When I was requested to write a ‘book review’ for our website on a book that I think every CSMite should read, I was immediately struck by the contrasts between the simplicity of the request and the complexity of the task. The complexity of the task occurs because such a single book that everyone ought to read must, in my opinion, contribute to one’s overall development, which, in turn, poses questions of what one means by ‘personal development’ – health, wealth, power, fame, fortune, values, …. The questions, undoubtedly, continue.
 
I quickly decided, therefore, to re-phrase the request – to write a ‘book review’ on a book of fiction that I have read and that I think every CSMite should read. This re-phrasing of the request did not help either because I soon realized the difficulty of selecting a single book, among the many books that I have read, as a ‘must read’. Soon, other intangible considerations cropped up: like, for example, the varied interests and tastes that we have as individuals; the differences in each person’s reading levels (beginning reader, intermediate, advanced) or preferences of reading materials; the continually changing nature of these interests as one progresses in their book-reading habits; the ‘cultural’ differences of life in the United States and that in India impacting the writings of authors and publishers in these countries; and so on. I must therefore confess that my current reading list, and hence my recommendations, may not be of much value to those in India. Additionally, I would like to state up-front, in the interests of full disclosure, that my present book-reading interests consist mainly of books on current affairs, philosophy, spirituality and the present-day challenges of energy, climate change etc. with only a passing interest on books on fiction. I have therefore decided to further modify the request – a write-up for the book section on few of the fiction books that I have read (please note that what follows is not the ‘traditional’ book review but a general write-up on books).
 
Books are the windows to the outside world, book reading provides joy, book reading develops one’s understanding, book reading enhances one’s communication skills, and we can go on and on writing about the various benefits book reading provides. My hope is that this write-up encourages you, the regular readers and the non-readers alike, to join the club of CSMite book readers and to continue, and enhance where possible, the book reading habit.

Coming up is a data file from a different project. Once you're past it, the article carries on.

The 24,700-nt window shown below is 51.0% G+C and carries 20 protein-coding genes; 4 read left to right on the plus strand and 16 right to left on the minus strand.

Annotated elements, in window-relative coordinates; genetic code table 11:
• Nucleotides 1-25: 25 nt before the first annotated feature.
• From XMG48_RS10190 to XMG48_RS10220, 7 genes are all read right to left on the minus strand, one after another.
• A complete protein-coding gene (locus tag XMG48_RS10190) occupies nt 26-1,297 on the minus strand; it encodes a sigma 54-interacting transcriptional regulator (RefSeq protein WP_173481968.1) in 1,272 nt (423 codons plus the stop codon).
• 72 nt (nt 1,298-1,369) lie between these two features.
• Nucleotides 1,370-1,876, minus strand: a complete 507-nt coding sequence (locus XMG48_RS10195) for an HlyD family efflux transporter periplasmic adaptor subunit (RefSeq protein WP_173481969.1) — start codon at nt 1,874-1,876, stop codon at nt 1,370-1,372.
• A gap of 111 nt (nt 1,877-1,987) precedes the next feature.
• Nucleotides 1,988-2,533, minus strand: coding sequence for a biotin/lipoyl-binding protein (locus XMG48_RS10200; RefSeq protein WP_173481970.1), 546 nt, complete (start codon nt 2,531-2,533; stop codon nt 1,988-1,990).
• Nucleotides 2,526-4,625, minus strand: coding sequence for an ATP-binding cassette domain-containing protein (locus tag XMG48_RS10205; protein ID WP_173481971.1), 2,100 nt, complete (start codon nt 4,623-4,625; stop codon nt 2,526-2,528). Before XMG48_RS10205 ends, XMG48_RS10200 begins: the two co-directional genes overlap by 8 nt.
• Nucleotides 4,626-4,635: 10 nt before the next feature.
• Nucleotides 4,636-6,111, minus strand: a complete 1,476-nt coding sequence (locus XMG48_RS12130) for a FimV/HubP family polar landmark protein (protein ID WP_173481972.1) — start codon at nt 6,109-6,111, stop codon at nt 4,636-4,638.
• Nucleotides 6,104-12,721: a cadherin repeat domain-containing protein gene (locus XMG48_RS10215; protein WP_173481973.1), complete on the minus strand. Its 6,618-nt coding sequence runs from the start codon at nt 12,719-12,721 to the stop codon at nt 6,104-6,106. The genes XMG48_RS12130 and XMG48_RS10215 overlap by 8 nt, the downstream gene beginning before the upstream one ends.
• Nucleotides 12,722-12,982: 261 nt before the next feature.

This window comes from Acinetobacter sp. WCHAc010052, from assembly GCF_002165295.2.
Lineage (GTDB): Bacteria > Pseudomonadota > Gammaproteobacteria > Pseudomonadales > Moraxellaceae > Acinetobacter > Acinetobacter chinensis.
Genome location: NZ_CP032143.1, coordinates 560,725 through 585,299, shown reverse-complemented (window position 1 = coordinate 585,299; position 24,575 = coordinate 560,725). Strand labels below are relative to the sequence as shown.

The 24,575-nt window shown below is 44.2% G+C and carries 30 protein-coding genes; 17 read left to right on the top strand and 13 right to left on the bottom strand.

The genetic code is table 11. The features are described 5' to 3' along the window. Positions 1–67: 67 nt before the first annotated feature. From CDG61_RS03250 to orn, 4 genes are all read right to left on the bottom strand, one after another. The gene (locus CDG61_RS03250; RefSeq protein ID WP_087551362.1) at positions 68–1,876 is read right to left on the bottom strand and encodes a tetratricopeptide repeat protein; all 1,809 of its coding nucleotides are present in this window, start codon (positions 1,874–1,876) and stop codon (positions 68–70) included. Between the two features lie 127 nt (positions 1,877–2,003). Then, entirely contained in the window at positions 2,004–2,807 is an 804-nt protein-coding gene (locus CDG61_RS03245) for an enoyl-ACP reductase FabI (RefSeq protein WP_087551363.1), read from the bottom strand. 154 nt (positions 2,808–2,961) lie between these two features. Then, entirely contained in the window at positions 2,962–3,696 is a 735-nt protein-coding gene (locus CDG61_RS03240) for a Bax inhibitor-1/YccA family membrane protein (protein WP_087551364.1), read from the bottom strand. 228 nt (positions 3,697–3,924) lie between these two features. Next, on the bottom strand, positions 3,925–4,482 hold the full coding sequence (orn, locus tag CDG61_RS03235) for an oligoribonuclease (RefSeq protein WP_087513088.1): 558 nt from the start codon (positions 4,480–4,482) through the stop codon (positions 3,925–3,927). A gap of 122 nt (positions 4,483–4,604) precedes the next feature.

Undoubtedly, most readers begin their book reading habit by reading books on fiction. So, I offer these suggestions by mentioning the ‘classics’ – works by great writers: Charles Dickens, Somerset Maugham, Alexandre Dumas, Ernest Hemingway, Tolstoy, P. G. Wodehouse (funny), Agatha Christie (mystery) and like-minded authors. Modern fiction writers are many and one can begin with any book of fiction by any author. Some of the books in the fiction category that I have read and will recommend are:
 
  • Books by Alexandre Dumas:
  • The Three Musketeers
  • The Count of Monte Cristo
  • Twenty Years After
All these books are worth reading but if you have time to read only one book in this set, I will recommend the book, The Three Musketeers.
  • For Whom the Bell Tolls by Ernest Hemingway
  • Books by John Steinbeck:
  • The Grapes of Wrath
  • Of Mice and Men
Both are worth reading, and also his collections of short stories
  • Books by Arthur Hailey:
  • The Final Diagnosis
  • Hotel
  • Airport
  • Wheels
  • Overload
  • Moneychangers
Arthur Hailey chooses one topic, researches it well and develops the central theme that he wishes to convey on that topic in the form of fiction. As you may have guessed, ‘The Final Diagnosis’ is about medicine, Hotel is about Hotels, Airport is about airports, Wheels is about automotives, Overload is about electricity and The Moneychangers is about money. All these books are worth reading but if you have time to read only one book in this set, I will recommend the book, The Final Diagnosis.
  • Books by John Grisham:
  • The Firm
  • A Time to Kill
  • The Pelican Brief
He is a prolific writer and has written many more novels which I have not read (Sarasa is a great fan of his and has read many more books by Grisham). If you plan to read only few of his novels, I suggest you read the The Firm and A Time to Kill.
  • Siddhartha by Herman Hesse
  • Da Vinci Code by Dan Brown
  • Books by Edward Luce:
  • In spite Of The Gods - The Rise of Modern India
  • Planet India by Mira Kamdar
  • Books by Tom Friedman:
  • The World is Flat
  • Hot, Flat and Crowded
 
The last 3 books suggested do not fall under fiction but come under national psyche, current challenges etc. I have added these books here to gradually introduce the beginning readers of the book-club beyond interests in 'fiction' to 'current affairs, challenges' etc.
 
Now that I have mentioned some of the books that I would like all CSMites consider to include in their reading list, I feel emboldened to short-list five novels – The Final Diagnosis, The Firm, Da Vinci Code, The Grapes of Wrath and The Three Musketeers – thus coming closer to meeting the ‘twice- modified request’ that prompted this write-up.
 
I hope that you are able to find time to read some of the above selections of mine, if you have not already completed reading them.